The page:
A judge is weighing on whether to void the Missouri Board of Education's decision to fire the former education commissioner.
Attorneys representing the board argued in circuit court Tuesday against lawyers representing Springfield teacher Laurie Sullivan, who sued the board in November, the Springfield News-Leader reported.
Former commissioner Margie Vandeven was fired Dec. 1 after Gov. Eric Greitens stacked the education board to get that outcome. All five who voted in favor of her firing were Greitens' appointees.
The lawsuit seeks declarations that the board knowingly violated the state open meetings and records laws and a court order barring the board from interfering with Vandeven, according to Duane Martin, an attorney for Sullivan.
Martin alleged the board regularly posted the same notice for executive sessions regardless of the actual discussions that place behind closed doors, which is a violation of the law requiring meeting posting to be more specific.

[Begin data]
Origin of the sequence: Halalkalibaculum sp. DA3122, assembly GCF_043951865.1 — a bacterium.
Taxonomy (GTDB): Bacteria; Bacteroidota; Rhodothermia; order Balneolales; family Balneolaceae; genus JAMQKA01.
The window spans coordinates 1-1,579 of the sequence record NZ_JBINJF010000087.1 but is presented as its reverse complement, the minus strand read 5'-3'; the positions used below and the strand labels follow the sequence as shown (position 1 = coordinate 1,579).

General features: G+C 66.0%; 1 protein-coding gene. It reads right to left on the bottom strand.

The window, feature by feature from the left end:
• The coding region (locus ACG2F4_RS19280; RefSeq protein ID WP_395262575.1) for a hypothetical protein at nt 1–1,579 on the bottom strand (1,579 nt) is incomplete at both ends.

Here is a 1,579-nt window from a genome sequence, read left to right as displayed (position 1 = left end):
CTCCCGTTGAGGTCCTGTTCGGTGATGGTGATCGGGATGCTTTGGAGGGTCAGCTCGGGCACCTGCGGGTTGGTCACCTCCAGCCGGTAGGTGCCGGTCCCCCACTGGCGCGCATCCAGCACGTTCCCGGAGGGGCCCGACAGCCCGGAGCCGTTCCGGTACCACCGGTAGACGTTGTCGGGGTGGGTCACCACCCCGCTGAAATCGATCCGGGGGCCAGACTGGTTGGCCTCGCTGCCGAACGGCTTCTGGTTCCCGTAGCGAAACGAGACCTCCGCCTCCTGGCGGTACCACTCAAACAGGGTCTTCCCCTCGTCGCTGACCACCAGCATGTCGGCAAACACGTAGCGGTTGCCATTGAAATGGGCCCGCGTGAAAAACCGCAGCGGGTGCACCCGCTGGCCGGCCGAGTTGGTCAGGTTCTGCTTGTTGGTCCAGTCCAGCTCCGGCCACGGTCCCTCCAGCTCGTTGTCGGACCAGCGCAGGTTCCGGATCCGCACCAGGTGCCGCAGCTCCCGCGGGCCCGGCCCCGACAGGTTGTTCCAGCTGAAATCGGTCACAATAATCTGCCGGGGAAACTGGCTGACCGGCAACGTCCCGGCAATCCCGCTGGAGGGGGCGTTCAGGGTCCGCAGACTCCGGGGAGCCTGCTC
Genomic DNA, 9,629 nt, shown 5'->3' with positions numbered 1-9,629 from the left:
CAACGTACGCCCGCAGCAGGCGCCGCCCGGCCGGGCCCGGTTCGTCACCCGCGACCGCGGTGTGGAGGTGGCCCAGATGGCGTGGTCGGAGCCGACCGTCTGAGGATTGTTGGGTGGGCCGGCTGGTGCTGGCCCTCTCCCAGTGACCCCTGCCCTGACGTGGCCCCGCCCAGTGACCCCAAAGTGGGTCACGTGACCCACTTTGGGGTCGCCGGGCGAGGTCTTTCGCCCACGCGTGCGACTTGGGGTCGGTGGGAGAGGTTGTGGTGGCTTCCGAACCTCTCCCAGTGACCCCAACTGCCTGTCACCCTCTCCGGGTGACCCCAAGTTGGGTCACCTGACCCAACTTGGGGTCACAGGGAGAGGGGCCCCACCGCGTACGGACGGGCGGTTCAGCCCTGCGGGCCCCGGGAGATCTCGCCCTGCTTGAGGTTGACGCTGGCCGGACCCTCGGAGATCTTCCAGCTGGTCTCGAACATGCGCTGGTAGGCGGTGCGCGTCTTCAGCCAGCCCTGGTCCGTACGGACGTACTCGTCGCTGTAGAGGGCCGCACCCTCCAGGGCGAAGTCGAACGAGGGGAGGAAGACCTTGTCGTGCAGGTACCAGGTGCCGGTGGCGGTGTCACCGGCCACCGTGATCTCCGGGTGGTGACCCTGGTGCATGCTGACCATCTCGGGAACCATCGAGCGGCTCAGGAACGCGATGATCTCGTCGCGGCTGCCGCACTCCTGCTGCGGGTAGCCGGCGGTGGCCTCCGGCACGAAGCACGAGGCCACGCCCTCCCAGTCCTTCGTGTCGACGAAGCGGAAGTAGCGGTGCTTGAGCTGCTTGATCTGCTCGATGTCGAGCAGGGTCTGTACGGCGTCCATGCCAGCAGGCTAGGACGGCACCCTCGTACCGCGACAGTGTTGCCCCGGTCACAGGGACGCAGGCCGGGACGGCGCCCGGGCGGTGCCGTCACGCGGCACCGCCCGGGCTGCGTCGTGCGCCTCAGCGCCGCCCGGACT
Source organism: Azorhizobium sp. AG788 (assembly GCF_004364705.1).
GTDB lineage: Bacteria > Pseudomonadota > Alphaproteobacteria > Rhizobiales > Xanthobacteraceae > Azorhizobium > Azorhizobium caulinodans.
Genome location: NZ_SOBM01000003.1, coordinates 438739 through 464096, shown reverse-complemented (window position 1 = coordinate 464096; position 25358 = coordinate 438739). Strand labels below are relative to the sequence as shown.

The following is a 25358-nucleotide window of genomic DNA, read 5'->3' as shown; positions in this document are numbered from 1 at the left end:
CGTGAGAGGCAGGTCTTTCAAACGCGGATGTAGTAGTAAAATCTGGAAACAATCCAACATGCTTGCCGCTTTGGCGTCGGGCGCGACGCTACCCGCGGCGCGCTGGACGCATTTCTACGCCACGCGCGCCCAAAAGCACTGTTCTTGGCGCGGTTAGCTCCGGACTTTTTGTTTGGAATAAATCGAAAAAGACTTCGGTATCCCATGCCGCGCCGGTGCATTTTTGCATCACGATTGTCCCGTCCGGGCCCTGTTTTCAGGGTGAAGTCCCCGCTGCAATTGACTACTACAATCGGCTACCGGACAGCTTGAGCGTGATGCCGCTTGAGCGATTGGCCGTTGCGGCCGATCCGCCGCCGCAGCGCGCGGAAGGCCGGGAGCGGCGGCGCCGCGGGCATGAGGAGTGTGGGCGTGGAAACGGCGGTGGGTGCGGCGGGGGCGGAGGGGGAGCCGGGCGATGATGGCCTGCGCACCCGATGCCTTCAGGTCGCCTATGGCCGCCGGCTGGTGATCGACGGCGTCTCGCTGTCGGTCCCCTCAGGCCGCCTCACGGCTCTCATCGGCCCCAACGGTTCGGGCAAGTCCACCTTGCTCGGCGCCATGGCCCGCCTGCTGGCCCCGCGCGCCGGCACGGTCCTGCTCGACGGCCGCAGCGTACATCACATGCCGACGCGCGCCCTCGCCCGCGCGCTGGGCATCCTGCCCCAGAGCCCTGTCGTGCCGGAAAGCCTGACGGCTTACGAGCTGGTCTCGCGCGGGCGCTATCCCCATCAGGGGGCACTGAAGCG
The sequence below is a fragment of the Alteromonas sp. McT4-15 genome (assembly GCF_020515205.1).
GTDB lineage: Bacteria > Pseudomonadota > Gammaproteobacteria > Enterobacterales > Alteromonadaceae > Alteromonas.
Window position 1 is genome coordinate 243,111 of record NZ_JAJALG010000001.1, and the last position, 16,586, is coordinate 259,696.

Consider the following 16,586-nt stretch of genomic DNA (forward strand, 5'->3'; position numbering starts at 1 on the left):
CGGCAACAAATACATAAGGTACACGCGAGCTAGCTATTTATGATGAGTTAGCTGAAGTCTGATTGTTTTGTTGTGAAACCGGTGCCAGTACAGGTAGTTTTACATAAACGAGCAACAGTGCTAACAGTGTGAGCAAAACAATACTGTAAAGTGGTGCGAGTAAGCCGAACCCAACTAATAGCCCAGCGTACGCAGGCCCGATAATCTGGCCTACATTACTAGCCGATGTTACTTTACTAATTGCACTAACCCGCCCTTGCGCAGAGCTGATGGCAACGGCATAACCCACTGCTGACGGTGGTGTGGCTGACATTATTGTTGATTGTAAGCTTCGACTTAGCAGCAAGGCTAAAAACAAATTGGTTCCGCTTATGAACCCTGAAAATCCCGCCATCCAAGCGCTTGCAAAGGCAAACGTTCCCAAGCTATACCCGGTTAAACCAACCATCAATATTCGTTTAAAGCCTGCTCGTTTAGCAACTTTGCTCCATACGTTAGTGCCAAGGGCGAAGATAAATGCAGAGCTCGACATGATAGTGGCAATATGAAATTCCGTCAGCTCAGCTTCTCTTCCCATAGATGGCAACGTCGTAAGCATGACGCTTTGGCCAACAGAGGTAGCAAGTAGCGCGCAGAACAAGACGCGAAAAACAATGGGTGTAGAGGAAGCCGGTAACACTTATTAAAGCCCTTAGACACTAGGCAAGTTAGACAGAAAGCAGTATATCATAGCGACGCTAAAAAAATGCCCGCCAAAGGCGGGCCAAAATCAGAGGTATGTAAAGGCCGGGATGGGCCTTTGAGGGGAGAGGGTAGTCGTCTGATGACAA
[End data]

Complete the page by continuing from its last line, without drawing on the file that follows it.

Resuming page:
The board contends it habitually goes above and beyond the meeting disclosure requirements under state law, according to Cheryl Ann Scheutze, an attorney for the board. Scheutze also argued that extraneous discussion about topics such as test scores and dyslexia tied back to Vandeven's performance as commissioner.
Martin based the lawsuit in part on recent testimony from board member Eddy Justice, who made the motion to remove Vandeven. Justice described discussions among the board in closed session that Martin said should have been held in a public meeting.
It's unclear when Judge Richard Callahan may issue a ruling on Martin's request for an order voiding the vote. It's also unclear as to what practical effect such an order would have. There has been no indication that Vandeven would return to her position, and the board currently lacks enough members to take any official action, including any decisions related to Vandeven's potential re-employment.